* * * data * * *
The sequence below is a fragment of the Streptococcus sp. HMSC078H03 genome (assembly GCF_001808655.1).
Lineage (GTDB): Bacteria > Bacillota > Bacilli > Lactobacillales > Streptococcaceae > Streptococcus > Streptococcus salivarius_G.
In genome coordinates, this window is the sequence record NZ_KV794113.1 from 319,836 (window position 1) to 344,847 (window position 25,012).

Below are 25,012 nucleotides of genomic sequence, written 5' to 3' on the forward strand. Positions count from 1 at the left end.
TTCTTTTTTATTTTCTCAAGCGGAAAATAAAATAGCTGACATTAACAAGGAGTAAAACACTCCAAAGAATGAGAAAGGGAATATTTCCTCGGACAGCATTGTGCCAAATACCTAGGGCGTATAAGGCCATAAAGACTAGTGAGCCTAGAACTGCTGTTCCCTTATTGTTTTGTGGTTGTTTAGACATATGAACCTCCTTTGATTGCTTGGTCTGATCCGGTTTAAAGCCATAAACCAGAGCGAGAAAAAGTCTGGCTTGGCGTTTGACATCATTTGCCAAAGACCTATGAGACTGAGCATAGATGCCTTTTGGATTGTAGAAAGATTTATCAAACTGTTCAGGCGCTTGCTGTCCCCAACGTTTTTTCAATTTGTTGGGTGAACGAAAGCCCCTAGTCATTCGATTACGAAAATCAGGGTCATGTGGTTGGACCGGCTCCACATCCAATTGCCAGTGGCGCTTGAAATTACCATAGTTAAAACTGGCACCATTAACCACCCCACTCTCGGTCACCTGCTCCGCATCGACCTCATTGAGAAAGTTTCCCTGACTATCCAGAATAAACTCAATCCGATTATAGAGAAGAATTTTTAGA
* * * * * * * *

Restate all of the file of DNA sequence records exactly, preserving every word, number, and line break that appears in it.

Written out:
The sequence below is a fragment of the Streptococcus sp. HMSC078H03 genome (assembly GCF_001808655.1).
Lineage (GTDB): Bacteria > Bacillota > Bacilli > Lactobacillales > Streptococcaceae > Streptococcus > Streptococcus salivarius_G.
In genome coordinates, this window is the sequence record NZ_KV794113.1 from 319,836 (window position 1) to 344,847 (window position 25,012).

Below are 25,012 nucleotides of genomic sequence, written 5' to 3' on the forward strand. Positions count from 1 at the left end.
TTCTTTTTTATTTTCTCAAGCGGAAAATAAAATAGCTGACATTAACAAGGAGTAAAACACTCCAAAGAATGAGAAAGGGAATATTTCCTCGGACAGCATTGTGCCAAATACCTAGGGCGTATAAGGCCATAAAGACTAGTGAGCCTAGAACTGCTGTTCCCTTATTGTTTTGTGGTTGTTTAGACATATGAACCTCCTTTGATTGCTTGGTCTGATCCGGTTTAAAGCCATAAACCAGAGCGAGAAAAAGTCTGGCTTGGCGTTTGACATCATTTGCCAAAGACCTATGAGACTGAGCATAGATGCCTTTTGGATTGTAGAAAGATTTATCAAACTGTTCAGGCGCTTGCTGTCCCCAACGTTTTTTCAATTTGTTGGGTGAACGAAAGCCCCTAGTCATTCGATTACGAAAATCAGGGTCATGTGGTTGGACCGGCTCCACATCCAATTGCCAGTGGCGCTTGAAATTACCATAGTTAAAACTGGCACCATTAACCACCCCACTCTCGGTCACCTGCTCCGCATCGACCTCATTGAGAAAGTTTCCCTGACTATCCAGAATAAACTCAATCCGATTATAGAGAAGAATTTTTAGA